A fire storm out of snowstorm in Murree | By Shahzeb Khan

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A fire storm out of snowstorm in Murree

The death of 23 tourists stranded in their cars in Murree truly shocked Pakistan. An anticipated snowstorm trapped tens of thousands of cars that entered Murree to enjoy the snow.

Despite how well-serviced the area generally is and how frequently such tourist influx happens, help did not come right away and 23 people, including entire families, died from hypothermia and carbon monoxide poisoning. Official sources attribute the tragedy to a combination of high snowfall and high number of tourists.

People may have been drawn to Murree that fateful day by reports of snowfall. This happens every winter. Why has such a disaster occurred now, severe enough to have impacts like prompting Punjab government to announce it will accord Murree the status of district?This question needs to be seriously investigated.

Officials say the snowfall in Murree, part of a severe cold front affecting Pakistan and India, was unusually severe and tourist inflow unusually high. PM Imran Khan tweeted of “Unprecedented snowfall” and Interior Minister Sheikh Rashid said Murree was seeing “a huge number of tourists after 10 to 15 years”.

These are plausible claims. Severe weather is picking up worldwide due to the climate crisis and prolonged COVID-19 pandemic is motivating people to jump at any opportunity for vacation.

One may blame the weather, or the affected tourists themselves, but the authorities clearly have a lot to account for.

Pakistan’s Met Department issued an alert on January 5 forecasting” isolated heavy to very heavy” snowfall for various hilly areas in Pakistan including Murree around 08 January.

The government should have taken precautions regarding the expected influx of tourists into Murree during weekend. But precautions were not taken at all. Road management kept letting in cars until authorities declared an emergency.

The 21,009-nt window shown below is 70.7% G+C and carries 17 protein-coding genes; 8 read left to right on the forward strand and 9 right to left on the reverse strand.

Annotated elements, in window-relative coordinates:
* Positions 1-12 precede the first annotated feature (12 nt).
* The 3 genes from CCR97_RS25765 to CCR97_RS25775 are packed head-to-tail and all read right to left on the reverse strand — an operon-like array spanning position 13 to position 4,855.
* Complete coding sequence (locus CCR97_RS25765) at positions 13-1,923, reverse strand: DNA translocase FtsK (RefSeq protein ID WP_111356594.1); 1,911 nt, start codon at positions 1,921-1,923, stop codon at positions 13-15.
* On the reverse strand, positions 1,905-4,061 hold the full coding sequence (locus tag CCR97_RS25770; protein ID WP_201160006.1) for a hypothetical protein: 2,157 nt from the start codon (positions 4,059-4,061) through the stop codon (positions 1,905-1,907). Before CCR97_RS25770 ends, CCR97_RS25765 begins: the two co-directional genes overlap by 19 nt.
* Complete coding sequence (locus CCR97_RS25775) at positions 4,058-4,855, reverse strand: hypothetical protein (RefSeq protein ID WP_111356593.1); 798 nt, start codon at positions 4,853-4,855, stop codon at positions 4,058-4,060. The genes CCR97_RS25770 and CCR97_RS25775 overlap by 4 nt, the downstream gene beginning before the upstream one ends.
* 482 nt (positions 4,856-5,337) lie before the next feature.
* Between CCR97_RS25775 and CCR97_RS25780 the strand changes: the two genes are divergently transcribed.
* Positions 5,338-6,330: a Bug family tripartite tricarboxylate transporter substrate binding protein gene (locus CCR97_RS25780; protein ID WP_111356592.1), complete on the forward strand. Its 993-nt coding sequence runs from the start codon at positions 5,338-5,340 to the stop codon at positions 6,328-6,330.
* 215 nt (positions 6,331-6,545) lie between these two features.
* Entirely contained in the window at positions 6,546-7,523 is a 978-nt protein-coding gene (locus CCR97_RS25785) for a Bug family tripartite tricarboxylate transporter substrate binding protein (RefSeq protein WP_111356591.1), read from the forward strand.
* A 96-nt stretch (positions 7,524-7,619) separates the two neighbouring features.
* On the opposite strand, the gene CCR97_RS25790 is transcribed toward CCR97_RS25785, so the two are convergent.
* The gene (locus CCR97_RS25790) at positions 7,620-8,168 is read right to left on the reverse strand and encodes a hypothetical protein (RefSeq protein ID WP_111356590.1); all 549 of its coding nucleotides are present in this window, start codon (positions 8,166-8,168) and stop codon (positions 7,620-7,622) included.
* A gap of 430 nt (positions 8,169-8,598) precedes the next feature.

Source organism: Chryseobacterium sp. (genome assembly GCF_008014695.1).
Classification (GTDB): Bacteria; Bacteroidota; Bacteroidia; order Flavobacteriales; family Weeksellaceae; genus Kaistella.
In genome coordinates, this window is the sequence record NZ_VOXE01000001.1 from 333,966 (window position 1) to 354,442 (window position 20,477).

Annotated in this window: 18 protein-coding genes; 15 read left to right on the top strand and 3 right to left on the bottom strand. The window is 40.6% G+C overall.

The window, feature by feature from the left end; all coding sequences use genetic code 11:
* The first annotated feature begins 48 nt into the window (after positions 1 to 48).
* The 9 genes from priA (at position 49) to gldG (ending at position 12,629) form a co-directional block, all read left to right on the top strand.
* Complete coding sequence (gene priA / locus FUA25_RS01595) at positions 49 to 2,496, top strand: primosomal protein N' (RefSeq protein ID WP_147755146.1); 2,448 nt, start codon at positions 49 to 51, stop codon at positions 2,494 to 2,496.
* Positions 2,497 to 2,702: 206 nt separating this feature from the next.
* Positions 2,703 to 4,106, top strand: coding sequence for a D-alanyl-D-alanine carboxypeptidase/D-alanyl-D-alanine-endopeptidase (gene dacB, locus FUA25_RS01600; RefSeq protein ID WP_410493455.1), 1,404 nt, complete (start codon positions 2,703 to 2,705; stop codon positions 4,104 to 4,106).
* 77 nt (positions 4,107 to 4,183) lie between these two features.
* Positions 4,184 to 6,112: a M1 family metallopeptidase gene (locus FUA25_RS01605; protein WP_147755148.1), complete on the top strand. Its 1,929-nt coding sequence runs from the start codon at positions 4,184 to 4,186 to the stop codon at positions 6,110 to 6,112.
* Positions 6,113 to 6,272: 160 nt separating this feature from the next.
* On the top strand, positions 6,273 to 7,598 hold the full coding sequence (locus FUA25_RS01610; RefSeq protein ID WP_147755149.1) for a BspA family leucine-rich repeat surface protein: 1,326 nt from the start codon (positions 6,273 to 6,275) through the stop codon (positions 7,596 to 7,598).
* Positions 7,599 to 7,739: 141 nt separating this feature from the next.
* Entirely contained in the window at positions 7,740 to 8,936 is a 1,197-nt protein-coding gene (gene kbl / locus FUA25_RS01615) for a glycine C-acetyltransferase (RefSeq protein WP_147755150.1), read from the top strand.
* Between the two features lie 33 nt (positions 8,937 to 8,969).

Before the snowstorm disaster, Fawad Chaudhry tweeted that 100,000 cars just entered Murree (which has parking space for 30,000 cars only), and hailed it as example of Pakistan’s tourism industry rising. Nobody saw the danger approaching until cars started getting stuck in the snow.

Furthermore, it took very long for rescue to arrive. People were stuck in their cars for 20 hours.

The authorities in Islamabad and Rawalpindi (where they had their own problems to deal with, on account of heavy rainfall) only responded after trapped tourists documented their plight on social media and news channels sounded the alarm. The authorities were clearly ill-prepared. Of course, once the crisis began, tackling it was truly an immense challenge.

The snowstorm that blocked tourists also hampered movement of emergency vehicles, including helicopters. Clearing the roads became impossible due to cars under thick snow for miles. Some abandoned their cars and evacuated on foot, adding to the challenge of removing vehicles.

The snowstorm also impacted local residents and hotel services. Finding comfortable accommodation inside Murree for rescued tourists became as challenging as getting them down from the hills.

The best way to handle the situation would have been to preempt it, which the authorities had an ample opportunity to do.

The weather department releases information publicly, yet more has to be done to ensure it is delivered to the people needing to hear it.

Many who visited Murree that day say they received no warning about the weather or the growing traffic jams on the road to and fro.There is now a row over the snowstorm’s handling by authorities, from the lowest bureaucracy to the Prime Minister.

Given all else IK must deal with, this snowstorm could become his Hurricane Katrina. Opposition is demanding a judicial commission to determine who is at fault. The Islamabad High Court holds NDMA responsible for the tragedy. All is pointing fingers at each other.

We can clearly see a picture of how much the governance responsible for handling an event like Murree’s snowstorm is divided into numerous agencies that operate quite separately, creating an administrative mess and confusion over who is supposed to do what.

Different political factions are using the tragedy for point scoring, fuelling the political firestorm emanating from the snowstorm. Polarization like what Pakistan is experiencing lately can impact management of a crisis. When one part of the state machinery is trying to bring down the other, matters can grind to a halt.

Factionalism also causes government to appoint people on key jobs primarily for loyalty rather than competency. There is need to investigate if people at the management level are appointed through improper channels and are, consequently, highly incompetent. The havoc of Murree snowstorm is just one manifestation of today’s challenges.

COVID-19 drives people to vacation in remote areas where help is not readily available should trouble arise. In early 2021 in the United States, a pandemic-related increase in backcountry skiing is believed to have caused the deadliest week of avalanche fatalities since 1910, for instance. Murree tragedy shows our nation’s continued shortfalls in coping.

—The writer is Director at Pakistan’s People-Led Disaster Management.

 

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